Image: Erik Weihenmayer and his rope team approaching the windblown summit of Mount Everest, 2001.


When I summited Mt. Everest in 2001, it was compared to “getting a man on the moon.” That’s due in small part to my own efforts, and also, to a huge extent, the efforts of my incredible rope team, from the folks who tied themselves to me at 29,000 feet, to the people back home following progress with bated breath, to the incredibly impressive campaigns by the organizations that believed in me. Our primary sponsor, The National Federation of the Blind, had 100,000 blind volunteers (most of whom were unemployed) conducting bake sales and car washes just to get me to Base Camp. A lot was riding on my efforts, and I didn’t want to let them down.


Erik Weihenmayer and 19 Everest team members on Everest

Image: Erik Weihenmayer and 19 Everest team members taking a group photo at the basecamp holding a National Federation of the Blind flag.


22 years ago today, on May 25th, 2001, as I crested the summit ridge on Everest, I could sense before me a life of opportunity and adventure. In my mind’s eye appeared my father, my mother, my friends and family and all of the faces I would never know, the faces whose hands and hearts had lifted me to these great and improbable heights. I felt myself part of some broader component of the human experience, unable to yet understand how this tiny island in the sky would change not only my life, but the lives of many who are marginalized and the perceptions of countless more. I could hear the sound of space above and below me, each side of the vertiginous ridge dropping into sheer emptiness, but the last few steps felt familiar and bright, like an orange ramp in the driveway. It felt like coming home.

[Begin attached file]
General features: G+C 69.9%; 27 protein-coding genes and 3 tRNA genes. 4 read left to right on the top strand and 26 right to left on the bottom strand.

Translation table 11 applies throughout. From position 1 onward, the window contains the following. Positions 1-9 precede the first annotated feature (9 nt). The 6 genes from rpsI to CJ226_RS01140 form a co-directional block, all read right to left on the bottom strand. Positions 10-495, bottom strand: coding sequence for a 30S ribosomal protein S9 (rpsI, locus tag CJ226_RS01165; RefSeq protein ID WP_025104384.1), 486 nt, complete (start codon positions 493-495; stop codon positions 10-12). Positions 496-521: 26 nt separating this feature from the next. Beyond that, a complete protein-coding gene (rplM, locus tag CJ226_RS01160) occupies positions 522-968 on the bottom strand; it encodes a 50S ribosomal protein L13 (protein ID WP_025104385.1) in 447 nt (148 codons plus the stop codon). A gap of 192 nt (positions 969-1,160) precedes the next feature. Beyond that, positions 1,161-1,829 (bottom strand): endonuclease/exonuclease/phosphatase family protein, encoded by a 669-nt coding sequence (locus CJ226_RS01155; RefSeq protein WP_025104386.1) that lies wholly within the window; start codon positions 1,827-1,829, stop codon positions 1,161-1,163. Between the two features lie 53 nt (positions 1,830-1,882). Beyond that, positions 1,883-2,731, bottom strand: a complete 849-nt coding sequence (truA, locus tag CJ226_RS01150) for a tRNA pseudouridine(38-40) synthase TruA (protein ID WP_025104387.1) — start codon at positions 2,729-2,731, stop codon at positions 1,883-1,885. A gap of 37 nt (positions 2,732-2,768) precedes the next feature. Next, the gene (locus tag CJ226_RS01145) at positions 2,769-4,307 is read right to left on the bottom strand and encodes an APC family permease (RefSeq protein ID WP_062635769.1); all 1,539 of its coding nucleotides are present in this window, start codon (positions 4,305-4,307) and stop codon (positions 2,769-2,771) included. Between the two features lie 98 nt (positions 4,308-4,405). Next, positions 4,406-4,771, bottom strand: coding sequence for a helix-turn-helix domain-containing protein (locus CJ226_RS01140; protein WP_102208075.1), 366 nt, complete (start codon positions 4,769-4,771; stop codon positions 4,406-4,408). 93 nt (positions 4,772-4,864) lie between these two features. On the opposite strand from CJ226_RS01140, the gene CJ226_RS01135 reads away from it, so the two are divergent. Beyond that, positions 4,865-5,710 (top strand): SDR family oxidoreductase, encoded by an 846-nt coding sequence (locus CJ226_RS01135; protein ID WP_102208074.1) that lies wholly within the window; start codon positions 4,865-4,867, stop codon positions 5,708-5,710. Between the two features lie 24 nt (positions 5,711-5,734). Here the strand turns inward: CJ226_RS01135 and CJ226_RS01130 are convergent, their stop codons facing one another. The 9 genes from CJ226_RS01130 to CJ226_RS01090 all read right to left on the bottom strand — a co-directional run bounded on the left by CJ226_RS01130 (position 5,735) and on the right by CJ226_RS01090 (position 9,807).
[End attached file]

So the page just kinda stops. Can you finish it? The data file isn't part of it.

Keep Reaching,



Erik Weihenmayer on Mount Everest

Image: Erik Weihenmayer takes his final steps toward the summit of Mount Everest on May 25, 2001.

More Ways to Celebrate


Join me and hundreds of others of all abilities on Copper Mountain in Colorado on June 10, 2023 for our annual No Barriers adaptive hiking event, What’s Your Everest, presented by FNBO.

Attend our 3-day No Barriers Summit, presented Winnebago Industries Foundation, happening August 25-27 at Copper Mountain, CO. Additionally, Cabinets To Go is supporting No Barriers Summit Scholarships, funding 25 individuals to attend and this year’s event! Contact Jenna Martin at No Barriers to learn more and apply:

May is National Mobility Awareness Month. Every year, No Barriers supports thousands of children, adults, and veterans with mobility challenges, as well as their caregivers. Donate to No Barriers today to help us continue to provide impactful programming.


No Barriers

Image: Melissa Simpson and her rope team work towards the top of Arapahoe Basin Ski Area during our 2021 No Barriers adaptive hike event, What’s Your Everest.